Genetics of coronary artery disease (CAD) and cardiometabolic traits. A major goal of our current work is to identify new variants and genes that contribute to cardiovascular disease. This is a relatively new area of research in my lab that we launched in 2016 as part of our NHGRI Center for Common Disease Genomics (CCDG) program, and is a close collaboration with Dr. Nathan Stitziel, a cardiologist at WashU. The main project is a case/control association study of early-onset CAD in ~40,000 individuals, where deep cardiometabolic trait measurements are available for many samples. Although there has been much prior work in this area using traditional GWAS, our approach has several advantages. First, we aim to comprehensively assess all forms of genome variation. Whereas standard GWAS interrogates a subset of variation using SNP arrays, our use of deep WGS allows us to study all variant classes, genome-wide, across the full allele frequency spectrum. Second, our multi-ethnic study focuses on unique and understudied populations that promise to carry novel risk alleles, including African Americans, Latinos and Finnish Europeans, each of which are informative for different reasons. African Americans exhibit high levels of genetic diversity and carry many variants that are absent in Europeans, and have not been included in most prior GWAS efforts. Admixed Latino populations carry a variable mixture of European, Native American and African haplotypes, and are also understudied. Finnish Europeans are the product of a unique population history that includes multiple ancient bottlenecks and a recent expansion, leading to an excess of deleterious low frequency variants in Finns that provide advantages for trait mapping. Finally, given that association studies alone are often not sufficient to identify causal variants, genes and mechanisms, we are leveraging single cell and multiomics data from relevant tissues and populations to help interpret the above studies.
Human Pangenome Project. The human reference genome is inarguably the most important and widely-used resource in the human genetics and genomics field. Yet, there is a growing realization that the current reference is inadequate to support the next generation of studies because it is a linear, haploid representation of haplotypes derived from multiple individuals, primarily of European descent, and thus does not adequately represent genetic diversity in the human population. This causes ancestry bias in key genomic applications, which can propagate to clinical assays and contribute to health disparities. We are co-leading a multi-site NHGRI-funded collaboration launched in 2019 that is building a human reference “pangenome” to replace the current reference (GRCh38). Our work in this project is focused on (1) building high quality genome assemblies from several hundred ancestrally diverse individuals using long-read data, (2) characterizing the full extent of genome variation in these assemblies, (3) representing these assemblies and variants in a pangenome graph that can be used for downstream applications, and (4) building next-generation computational tools and pipelines that leverage these data structures to enable comprehensive and unbiased genomic analyses.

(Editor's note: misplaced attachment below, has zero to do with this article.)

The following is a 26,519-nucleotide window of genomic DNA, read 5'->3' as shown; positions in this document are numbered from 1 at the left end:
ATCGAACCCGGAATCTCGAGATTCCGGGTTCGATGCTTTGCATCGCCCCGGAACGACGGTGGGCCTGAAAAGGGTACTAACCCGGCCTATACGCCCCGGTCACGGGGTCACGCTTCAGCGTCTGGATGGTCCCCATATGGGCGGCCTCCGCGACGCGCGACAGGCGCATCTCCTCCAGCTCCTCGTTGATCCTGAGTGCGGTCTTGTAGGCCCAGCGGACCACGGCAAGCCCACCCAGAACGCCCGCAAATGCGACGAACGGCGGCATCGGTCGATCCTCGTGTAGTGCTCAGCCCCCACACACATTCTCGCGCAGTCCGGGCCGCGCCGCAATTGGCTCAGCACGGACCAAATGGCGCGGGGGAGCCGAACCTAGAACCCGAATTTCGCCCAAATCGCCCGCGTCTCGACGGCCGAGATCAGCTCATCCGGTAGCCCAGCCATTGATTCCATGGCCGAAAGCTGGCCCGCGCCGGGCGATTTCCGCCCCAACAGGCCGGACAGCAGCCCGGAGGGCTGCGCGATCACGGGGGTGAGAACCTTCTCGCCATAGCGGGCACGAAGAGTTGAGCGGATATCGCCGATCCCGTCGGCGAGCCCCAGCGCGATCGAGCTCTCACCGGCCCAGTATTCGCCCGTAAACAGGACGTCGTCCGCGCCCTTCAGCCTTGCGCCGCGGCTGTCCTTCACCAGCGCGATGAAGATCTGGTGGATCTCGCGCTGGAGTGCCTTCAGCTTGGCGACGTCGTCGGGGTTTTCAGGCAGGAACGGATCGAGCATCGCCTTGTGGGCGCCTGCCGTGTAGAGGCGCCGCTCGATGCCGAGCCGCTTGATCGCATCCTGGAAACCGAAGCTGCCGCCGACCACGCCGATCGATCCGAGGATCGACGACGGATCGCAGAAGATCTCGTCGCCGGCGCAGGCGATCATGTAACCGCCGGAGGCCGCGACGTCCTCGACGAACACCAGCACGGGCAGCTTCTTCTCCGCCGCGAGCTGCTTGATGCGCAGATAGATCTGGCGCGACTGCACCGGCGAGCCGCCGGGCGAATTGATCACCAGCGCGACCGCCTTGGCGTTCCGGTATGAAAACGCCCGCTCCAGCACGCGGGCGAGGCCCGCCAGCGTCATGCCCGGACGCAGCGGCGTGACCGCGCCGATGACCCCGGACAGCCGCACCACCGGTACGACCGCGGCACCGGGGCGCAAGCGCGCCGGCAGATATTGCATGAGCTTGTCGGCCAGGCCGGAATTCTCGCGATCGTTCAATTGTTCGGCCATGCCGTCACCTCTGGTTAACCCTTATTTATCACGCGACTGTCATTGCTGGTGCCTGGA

Genomic data science. In addition to the work described above, we are working on several additional projects at the intersection of human genetics and data science. Two key challenges for human genetics research are sample size and data sharing. We are developing and applying methods for data aggregation, sharing and cloud-based analysis. We previously developed the “functional equivalence” data processing standard to enable harmonized analysis across genome sequencing studies, which alleviates the strong batch effects that would otherwise confound joint analyses and is now in use at most large genome centers worldwide. We are core members of the AnVIL project, a multi-site collaboration that is building a cloud-based data sharing and analysis platform that will store and provide access to vast amounts of genomic data generated by NHGRI and other NIH institutes. We are also mining data from various national and international research projects and biobanks, in order to increase sample size and provide replication for the human genetics studies described above, and to increase power for local biobanking and precision medicine efforts such as the Yale Generations Project.
Genetics; Genomics; Human Genetics; Data Science